Abstract and Keywords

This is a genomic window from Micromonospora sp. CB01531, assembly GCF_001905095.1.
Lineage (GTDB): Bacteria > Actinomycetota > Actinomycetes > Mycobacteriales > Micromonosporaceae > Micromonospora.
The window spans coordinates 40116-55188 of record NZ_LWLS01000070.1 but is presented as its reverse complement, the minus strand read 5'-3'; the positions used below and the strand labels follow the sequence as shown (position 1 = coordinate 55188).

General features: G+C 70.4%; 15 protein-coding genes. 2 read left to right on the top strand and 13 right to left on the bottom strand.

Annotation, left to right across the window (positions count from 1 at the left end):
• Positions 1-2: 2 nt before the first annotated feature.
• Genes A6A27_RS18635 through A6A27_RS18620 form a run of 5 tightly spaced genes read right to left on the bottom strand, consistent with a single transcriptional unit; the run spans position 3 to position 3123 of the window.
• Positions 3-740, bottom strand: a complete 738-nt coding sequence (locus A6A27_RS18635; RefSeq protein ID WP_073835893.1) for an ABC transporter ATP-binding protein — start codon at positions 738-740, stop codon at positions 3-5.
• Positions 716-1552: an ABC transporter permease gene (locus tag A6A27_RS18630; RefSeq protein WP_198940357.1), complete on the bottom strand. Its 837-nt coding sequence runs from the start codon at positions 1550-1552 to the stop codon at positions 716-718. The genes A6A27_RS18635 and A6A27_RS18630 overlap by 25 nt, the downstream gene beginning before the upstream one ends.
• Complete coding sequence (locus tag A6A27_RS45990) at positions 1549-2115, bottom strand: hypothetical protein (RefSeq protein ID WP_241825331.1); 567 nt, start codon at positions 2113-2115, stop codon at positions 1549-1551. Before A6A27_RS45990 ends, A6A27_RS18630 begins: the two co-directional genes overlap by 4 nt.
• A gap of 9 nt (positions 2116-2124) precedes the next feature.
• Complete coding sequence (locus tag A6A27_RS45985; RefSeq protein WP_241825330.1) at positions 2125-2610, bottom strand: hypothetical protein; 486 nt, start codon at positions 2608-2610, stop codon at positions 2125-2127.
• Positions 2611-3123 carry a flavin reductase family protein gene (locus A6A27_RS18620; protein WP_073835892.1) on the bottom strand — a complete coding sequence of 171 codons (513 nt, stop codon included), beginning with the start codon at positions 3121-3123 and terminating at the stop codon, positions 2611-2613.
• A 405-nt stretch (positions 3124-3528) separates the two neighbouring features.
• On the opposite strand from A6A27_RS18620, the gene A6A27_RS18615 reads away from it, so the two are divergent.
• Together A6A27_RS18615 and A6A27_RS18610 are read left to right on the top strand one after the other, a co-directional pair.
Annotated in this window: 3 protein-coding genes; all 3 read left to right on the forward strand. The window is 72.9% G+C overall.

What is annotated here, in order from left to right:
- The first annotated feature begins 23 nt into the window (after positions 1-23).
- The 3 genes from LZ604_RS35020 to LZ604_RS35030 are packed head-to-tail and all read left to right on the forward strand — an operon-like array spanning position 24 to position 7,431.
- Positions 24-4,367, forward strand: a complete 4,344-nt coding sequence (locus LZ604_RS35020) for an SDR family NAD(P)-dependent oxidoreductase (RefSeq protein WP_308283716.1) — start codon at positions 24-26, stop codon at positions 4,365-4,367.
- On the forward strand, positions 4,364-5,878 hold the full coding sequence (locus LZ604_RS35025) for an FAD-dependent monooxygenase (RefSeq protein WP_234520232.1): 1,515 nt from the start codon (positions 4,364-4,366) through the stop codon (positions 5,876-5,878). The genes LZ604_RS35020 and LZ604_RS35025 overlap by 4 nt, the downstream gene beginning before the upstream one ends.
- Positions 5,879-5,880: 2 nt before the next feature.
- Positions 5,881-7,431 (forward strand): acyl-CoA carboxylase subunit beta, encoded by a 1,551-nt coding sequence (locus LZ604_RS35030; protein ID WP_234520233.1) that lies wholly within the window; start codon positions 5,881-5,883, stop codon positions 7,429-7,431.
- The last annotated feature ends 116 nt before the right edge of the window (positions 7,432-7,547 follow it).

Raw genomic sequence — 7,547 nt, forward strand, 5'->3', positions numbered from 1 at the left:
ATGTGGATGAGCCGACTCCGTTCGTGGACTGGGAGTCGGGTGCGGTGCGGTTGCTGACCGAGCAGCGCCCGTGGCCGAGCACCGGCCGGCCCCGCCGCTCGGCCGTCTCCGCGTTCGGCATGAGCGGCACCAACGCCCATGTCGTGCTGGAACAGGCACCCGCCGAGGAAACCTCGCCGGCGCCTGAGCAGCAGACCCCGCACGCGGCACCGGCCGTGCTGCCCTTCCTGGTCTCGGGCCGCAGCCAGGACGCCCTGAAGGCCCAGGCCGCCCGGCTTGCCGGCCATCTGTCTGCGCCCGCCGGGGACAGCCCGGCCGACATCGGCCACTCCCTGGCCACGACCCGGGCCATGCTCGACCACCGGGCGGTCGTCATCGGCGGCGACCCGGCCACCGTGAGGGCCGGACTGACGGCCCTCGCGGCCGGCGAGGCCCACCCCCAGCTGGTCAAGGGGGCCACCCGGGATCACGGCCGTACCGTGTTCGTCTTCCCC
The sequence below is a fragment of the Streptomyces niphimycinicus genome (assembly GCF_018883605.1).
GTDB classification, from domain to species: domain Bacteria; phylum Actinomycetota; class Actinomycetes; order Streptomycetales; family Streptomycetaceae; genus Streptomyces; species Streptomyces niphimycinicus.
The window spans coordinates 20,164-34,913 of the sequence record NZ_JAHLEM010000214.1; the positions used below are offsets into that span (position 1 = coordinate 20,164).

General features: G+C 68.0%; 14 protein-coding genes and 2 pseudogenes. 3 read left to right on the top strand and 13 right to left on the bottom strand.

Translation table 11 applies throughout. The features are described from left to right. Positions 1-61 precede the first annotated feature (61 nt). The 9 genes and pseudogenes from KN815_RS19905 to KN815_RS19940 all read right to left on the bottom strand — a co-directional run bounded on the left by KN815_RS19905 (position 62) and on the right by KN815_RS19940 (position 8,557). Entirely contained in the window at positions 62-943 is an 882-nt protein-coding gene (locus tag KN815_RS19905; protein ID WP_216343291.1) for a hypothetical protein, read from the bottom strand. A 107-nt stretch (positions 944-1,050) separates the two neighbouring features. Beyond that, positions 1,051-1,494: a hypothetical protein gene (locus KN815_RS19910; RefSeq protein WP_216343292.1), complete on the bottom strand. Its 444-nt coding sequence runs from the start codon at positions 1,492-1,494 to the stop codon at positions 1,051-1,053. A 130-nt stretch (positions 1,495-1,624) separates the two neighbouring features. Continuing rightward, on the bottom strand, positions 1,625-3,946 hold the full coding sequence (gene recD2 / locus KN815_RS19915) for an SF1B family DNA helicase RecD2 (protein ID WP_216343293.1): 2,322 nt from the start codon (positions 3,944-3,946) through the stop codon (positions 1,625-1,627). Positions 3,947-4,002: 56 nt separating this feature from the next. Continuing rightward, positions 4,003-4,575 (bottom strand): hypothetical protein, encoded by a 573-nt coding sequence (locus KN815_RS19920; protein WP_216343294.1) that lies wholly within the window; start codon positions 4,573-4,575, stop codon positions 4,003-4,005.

The Jesuits were famous for didactic and college theater performances, but they also practiced other forms of theater in their scholasticates, close to the convent and amateur theater. Jesuit theater generally refers to the early modern period that corresponds to a specific moment in the Society’s history. But Jesuits continued to write and perform theater during the late modern period, even if the suppression of the Society of Jesus created deep changes in the Jesuits’ relation to theater. If Jesuit drama productions during the nineteenth and twentieth centuries are more limited and different in nature, they also reveal new accommodations the Society faced after the suppression and restoration. This chapter proposes an approach to Jesuit theater from a longue durée perspective that allows an understanding of how this practice has characterized Jesuit cultural identity in the early modern period but no longer in the late modern period, although a Jesuit theater still exists.
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